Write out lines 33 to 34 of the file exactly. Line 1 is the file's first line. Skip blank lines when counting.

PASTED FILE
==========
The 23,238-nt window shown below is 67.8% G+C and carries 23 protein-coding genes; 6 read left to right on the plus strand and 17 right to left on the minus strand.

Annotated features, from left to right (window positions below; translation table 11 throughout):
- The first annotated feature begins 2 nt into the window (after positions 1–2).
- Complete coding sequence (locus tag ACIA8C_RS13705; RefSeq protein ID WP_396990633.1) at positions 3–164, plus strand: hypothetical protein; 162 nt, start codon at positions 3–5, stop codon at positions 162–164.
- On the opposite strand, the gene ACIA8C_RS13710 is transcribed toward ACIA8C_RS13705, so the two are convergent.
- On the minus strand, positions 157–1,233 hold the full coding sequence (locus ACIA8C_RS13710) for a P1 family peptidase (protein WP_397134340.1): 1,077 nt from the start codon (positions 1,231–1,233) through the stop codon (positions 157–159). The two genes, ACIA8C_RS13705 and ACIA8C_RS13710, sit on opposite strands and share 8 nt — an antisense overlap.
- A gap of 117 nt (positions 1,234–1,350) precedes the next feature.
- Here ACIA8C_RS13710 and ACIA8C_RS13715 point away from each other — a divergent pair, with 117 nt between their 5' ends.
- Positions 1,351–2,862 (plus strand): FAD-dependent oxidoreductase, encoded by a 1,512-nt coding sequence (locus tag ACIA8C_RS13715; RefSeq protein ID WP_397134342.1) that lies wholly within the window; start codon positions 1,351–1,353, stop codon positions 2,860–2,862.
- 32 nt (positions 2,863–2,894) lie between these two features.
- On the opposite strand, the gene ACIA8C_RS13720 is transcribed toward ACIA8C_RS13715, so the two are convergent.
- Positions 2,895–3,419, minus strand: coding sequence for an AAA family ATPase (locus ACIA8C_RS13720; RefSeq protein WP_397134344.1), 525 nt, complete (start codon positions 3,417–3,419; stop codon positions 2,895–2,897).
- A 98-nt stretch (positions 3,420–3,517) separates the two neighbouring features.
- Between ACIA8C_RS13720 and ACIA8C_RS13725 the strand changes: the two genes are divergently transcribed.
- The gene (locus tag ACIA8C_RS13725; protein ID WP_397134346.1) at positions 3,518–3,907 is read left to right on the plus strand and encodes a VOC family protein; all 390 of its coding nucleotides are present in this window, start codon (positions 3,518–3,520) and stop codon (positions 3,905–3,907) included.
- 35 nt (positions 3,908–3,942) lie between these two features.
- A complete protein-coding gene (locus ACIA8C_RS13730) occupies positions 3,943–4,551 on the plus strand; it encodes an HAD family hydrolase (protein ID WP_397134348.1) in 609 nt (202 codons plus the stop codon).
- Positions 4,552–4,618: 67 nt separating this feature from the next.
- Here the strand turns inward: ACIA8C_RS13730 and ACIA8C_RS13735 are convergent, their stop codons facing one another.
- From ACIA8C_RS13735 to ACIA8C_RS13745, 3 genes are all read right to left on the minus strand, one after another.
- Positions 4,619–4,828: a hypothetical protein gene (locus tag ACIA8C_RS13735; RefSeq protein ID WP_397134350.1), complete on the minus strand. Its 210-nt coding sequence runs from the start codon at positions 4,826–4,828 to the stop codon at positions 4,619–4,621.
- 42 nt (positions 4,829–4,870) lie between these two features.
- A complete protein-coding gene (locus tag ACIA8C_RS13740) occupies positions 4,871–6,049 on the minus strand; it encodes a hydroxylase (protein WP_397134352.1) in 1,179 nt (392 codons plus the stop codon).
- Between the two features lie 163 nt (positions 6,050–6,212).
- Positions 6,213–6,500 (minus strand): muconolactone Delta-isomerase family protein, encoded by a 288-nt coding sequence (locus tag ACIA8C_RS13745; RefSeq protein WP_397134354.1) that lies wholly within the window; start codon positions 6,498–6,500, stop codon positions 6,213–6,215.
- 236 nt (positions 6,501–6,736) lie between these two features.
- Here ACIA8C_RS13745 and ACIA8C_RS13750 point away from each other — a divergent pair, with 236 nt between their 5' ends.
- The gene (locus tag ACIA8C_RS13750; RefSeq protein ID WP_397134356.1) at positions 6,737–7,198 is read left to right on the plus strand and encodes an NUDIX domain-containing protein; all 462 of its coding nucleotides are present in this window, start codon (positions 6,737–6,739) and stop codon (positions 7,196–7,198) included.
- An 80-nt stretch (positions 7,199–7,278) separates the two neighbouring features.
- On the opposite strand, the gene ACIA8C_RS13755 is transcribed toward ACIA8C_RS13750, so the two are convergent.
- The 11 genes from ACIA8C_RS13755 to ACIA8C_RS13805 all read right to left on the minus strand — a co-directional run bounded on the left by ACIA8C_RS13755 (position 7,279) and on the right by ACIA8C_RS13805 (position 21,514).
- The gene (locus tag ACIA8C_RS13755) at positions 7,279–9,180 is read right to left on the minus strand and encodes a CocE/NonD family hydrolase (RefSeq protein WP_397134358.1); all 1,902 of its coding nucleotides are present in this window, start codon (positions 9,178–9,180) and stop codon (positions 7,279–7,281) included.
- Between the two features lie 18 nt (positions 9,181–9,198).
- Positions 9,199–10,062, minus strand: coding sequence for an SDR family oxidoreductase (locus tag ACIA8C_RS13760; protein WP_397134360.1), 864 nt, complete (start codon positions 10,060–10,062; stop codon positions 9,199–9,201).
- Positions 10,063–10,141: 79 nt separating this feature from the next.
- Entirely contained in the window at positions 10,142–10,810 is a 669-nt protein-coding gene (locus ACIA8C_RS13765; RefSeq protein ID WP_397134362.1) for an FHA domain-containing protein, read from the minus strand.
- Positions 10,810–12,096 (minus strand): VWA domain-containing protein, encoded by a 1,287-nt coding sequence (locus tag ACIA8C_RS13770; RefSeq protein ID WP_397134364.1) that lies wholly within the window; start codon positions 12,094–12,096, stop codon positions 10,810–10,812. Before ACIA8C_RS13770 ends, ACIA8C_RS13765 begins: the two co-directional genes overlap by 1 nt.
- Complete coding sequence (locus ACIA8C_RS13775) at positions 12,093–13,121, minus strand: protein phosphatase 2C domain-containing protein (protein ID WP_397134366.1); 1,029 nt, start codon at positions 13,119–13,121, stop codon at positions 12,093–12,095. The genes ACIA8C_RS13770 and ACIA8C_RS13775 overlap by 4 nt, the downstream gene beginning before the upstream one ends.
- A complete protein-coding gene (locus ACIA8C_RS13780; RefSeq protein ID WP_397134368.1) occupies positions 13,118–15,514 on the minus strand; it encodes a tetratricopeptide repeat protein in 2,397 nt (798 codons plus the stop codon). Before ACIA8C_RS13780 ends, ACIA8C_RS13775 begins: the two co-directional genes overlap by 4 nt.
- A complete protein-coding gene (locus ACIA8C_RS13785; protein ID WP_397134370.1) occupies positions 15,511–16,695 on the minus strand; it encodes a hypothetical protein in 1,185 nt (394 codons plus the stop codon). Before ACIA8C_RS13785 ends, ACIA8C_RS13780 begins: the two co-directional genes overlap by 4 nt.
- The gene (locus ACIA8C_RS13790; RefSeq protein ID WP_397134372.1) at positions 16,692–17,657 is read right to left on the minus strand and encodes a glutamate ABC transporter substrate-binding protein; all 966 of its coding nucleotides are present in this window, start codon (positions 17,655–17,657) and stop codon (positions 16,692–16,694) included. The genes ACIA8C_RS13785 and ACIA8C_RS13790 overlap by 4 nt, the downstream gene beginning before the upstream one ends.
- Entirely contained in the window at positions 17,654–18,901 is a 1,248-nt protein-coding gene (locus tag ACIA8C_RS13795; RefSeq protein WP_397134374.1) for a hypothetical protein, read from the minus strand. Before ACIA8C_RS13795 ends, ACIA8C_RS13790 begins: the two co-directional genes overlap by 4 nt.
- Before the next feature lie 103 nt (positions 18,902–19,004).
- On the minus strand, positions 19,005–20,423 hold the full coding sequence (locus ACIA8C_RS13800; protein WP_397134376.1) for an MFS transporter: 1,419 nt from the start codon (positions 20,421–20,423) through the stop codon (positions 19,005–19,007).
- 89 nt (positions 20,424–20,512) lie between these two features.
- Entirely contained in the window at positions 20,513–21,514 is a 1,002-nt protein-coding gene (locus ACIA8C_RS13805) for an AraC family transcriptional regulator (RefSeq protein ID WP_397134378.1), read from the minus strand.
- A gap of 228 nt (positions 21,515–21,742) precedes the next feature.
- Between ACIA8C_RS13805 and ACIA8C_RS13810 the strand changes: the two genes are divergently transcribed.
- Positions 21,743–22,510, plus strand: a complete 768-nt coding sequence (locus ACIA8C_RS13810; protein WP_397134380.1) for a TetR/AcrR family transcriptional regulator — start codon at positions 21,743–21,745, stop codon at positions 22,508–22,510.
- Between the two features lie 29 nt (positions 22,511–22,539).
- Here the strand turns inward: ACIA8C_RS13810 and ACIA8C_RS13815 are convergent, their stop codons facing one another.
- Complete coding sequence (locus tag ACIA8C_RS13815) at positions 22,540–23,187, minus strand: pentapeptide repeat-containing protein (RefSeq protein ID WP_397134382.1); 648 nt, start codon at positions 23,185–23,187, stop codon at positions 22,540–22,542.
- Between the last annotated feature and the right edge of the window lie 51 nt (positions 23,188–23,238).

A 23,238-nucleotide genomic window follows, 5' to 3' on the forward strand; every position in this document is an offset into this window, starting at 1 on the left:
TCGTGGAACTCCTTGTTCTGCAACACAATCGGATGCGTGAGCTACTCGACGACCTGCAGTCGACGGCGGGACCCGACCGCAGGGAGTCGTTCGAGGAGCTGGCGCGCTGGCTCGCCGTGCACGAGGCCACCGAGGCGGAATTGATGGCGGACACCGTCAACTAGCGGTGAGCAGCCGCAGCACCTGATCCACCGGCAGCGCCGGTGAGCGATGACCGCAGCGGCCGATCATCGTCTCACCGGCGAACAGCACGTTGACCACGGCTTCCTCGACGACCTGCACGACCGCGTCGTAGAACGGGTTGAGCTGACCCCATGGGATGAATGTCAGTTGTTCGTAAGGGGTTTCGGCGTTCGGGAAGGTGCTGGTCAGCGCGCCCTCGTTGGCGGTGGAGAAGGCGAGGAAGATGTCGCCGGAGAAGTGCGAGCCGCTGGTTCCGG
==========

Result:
- Between the two features lie 18 nt (positions 9,181–9,198).
- Positions 9,199–10,062, minus strand: coding sequence for an SDR family oxidoreductase (locus tag ACIA8C_RS13760; protein WP_397134360.1), 864 nt, complete (start codon positions 10,060–10,062; stop codon positions 9,199–9,201).